Road law continues to evolve, and this year we’re seeing some significant changes that will affect millions of Brits. Let’s look at the recent and imminent changes and how they could affect us.
The new Highway Code
The most significant changes to the Highway Code for many years established the Hierarchy of Road Users – a new system of priority designed to protect the most vulnerable road users.
IAM RoadSmart released a series of posters on the new Code, and the Hierarchy of Road Users, which you can download and print for free from our Driving Safety Posters page.
Strengthened mobile phone laws
Loopholes were closed, and existing laws strengthened around mobile phone use at the wheel. With mobile phone use often found to be as bad or worse than drink-driving in its capacity to cause collisions, clamping down on mobile phone use was seen as a welcome change by many.
Plug-in car grant reduced
New owners of electric vehicles will be getting less help from the government, with a reduction in the grant designed to help drivers purchase more ecologically friendly vehicles.
The plug-in car grant was reduced from £2,500 to £1,500 in December 2021, and only cars under £32,000 are eligible. Plug-in hybrids are also no longer covered. The £1,500 discount is applied automatically at the dealer, who will then have the money reimbursed.
Drivers to be legally allowed to watch television behind the wheel of self-driving cars
An initial step that will only become practical when self-driving cars themselves are legal, the decision to allow drivers to watch TV while at the wheel of self-driving cars indicates an eagerness by the UK Government to welcome self-driving tech to UK roads.
All new homes will be legally required to have EV chargers
In a bid to tackle the growing issue that electric vehicle (EV) sales are outstripping growth of charging infrastructure, all newly built houses will now be required to be fitted with EV chargers.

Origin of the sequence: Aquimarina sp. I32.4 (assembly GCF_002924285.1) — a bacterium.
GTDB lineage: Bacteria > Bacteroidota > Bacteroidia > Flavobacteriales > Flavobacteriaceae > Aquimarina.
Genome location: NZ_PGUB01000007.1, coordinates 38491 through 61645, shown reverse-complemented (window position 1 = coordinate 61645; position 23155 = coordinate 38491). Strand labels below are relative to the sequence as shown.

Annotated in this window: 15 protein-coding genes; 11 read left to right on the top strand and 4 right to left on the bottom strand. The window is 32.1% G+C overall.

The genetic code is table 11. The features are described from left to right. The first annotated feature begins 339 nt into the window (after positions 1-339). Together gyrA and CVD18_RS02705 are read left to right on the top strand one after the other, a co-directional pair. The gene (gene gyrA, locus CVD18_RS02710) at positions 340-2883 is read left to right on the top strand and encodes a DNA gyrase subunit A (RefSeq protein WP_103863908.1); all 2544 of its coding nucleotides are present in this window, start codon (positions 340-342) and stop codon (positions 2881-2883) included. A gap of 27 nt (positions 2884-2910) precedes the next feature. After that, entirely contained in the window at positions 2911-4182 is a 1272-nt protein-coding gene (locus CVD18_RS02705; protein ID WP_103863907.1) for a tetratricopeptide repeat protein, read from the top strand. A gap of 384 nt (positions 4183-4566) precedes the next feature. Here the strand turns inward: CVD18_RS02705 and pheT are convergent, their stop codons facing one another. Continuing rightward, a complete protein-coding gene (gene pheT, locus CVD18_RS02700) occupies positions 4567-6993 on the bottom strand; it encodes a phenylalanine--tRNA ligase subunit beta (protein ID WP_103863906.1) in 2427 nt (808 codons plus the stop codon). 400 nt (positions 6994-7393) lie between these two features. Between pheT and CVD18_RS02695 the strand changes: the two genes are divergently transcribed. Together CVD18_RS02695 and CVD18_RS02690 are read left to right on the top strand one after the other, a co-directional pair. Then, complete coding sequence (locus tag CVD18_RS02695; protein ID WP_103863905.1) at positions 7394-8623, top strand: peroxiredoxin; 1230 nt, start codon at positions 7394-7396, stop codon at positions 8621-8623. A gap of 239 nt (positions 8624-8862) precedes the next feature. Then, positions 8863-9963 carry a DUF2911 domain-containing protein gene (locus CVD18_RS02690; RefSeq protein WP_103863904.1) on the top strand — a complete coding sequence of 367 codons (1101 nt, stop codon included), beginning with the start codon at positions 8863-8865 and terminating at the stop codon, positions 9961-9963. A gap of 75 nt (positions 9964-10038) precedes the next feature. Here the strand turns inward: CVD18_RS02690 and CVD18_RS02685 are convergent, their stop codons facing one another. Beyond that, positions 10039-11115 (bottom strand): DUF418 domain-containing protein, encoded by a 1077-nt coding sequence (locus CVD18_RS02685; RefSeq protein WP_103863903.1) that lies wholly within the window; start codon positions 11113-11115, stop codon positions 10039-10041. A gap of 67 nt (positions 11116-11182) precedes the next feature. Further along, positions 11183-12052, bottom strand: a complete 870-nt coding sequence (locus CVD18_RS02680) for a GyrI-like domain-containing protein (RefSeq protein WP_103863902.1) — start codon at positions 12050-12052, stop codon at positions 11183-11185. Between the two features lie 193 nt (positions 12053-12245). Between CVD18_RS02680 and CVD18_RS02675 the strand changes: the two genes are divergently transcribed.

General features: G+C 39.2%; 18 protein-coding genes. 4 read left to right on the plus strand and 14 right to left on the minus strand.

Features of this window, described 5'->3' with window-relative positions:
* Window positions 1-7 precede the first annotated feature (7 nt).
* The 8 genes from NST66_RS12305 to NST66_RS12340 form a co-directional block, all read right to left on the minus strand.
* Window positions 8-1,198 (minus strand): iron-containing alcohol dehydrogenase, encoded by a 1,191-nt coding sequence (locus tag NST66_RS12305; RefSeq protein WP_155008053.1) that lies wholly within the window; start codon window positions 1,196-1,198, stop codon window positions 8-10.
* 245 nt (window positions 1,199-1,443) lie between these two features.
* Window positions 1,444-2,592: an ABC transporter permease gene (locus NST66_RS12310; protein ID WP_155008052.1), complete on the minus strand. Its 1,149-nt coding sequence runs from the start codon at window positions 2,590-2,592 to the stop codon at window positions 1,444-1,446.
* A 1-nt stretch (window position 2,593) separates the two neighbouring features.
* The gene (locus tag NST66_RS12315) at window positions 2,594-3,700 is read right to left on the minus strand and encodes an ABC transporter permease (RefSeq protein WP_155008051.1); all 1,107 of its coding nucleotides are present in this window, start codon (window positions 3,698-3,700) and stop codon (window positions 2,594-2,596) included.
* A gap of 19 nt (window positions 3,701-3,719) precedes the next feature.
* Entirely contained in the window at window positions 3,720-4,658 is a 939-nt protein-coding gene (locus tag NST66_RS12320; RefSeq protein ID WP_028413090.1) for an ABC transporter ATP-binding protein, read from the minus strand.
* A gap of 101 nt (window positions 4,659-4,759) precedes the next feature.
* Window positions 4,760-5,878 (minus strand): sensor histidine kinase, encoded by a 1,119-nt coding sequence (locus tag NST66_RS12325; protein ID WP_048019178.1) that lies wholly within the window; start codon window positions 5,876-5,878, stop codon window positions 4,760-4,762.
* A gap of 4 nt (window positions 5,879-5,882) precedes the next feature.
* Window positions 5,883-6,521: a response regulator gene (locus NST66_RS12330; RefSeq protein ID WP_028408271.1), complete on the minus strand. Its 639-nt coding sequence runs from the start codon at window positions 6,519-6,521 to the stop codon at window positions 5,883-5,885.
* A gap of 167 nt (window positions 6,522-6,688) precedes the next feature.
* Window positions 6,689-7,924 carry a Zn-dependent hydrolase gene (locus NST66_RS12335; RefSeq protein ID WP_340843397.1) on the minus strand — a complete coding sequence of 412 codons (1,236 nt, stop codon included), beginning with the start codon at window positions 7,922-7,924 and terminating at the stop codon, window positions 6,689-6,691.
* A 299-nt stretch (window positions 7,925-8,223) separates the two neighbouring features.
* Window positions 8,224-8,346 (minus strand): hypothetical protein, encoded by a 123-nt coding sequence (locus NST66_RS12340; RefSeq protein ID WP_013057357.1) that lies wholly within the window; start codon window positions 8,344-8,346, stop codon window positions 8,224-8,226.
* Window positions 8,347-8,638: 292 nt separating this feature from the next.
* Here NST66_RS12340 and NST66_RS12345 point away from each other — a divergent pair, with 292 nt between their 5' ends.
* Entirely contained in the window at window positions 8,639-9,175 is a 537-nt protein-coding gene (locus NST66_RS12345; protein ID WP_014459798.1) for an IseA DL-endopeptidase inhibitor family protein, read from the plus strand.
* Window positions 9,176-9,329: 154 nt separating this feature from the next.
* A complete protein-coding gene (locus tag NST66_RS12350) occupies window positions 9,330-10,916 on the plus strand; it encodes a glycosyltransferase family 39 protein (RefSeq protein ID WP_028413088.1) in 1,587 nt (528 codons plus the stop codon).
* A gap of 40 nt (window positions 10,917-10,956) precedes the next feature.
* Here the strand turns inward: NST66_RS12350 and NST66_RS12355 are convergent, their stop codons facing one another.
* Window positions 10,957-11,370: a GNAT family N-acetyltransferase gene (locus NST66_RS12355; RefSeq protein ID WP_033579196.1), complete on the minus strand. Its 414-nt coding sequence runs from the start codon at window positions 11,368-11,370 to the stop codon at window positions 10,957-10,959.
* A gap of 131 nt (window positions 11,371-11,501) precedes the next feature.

Any new homes, new supermarkets or buildings undergoing major renovations will need to have EV chargers fitted. Prime Minister Boris Johnson said this scheme could mean an additional 145,000 chargers per year across the country.
5 year pause on smart motorways
There has been fierce backlash against smart motorways, and now the rollout has been paused, pending 5 years’ worth of safety data. The decision was made after a government enquiry.
Smart motorways monitor traffic flow and vary the speed limit and number of live lanes in response to this monitoring, in order to reduce traffic. They also have no hard shoulder for drivers to pull onto in the event of a breakdown, closing live lanes when an emergency makes it necessary. This is where the safety concerns come from, as drivers could be stranded in a live lane.
Local councils given authority to enforce traffic laws
Local councils can now apply for permission to issue tickets for minor traffic offences, a power that was previously only held by the police.
Councils can now hand out tickets for stopping in a yellow box junction, driving in bus/cycle lanes, making illegal turns or disobeying a no-entry sign, amongst other things.
These laws will mainly be enforced using traffic cameras, with a maximum fine of £70 being issued. Local councils will have to apply for permission from the government to enforce traffic laws.
Speed limiting tech mandatory in all new cars
All new cars sold in Europe after 2022 will be legally required to be fitted with a speed limiter to boost road safety.
A speed limiter is a device that will stop your car from exceeding a certain speed set by the driver. This can be handy for making sure you don’t inadvertently break the speed limit.
All cars in Europe will be sold with “intelligent speed assist”, which uses GPS data and cameras to read the speed limit and set the limiter accordingly. The European Transport Safety Council predicts this could reduce collisions by 30%.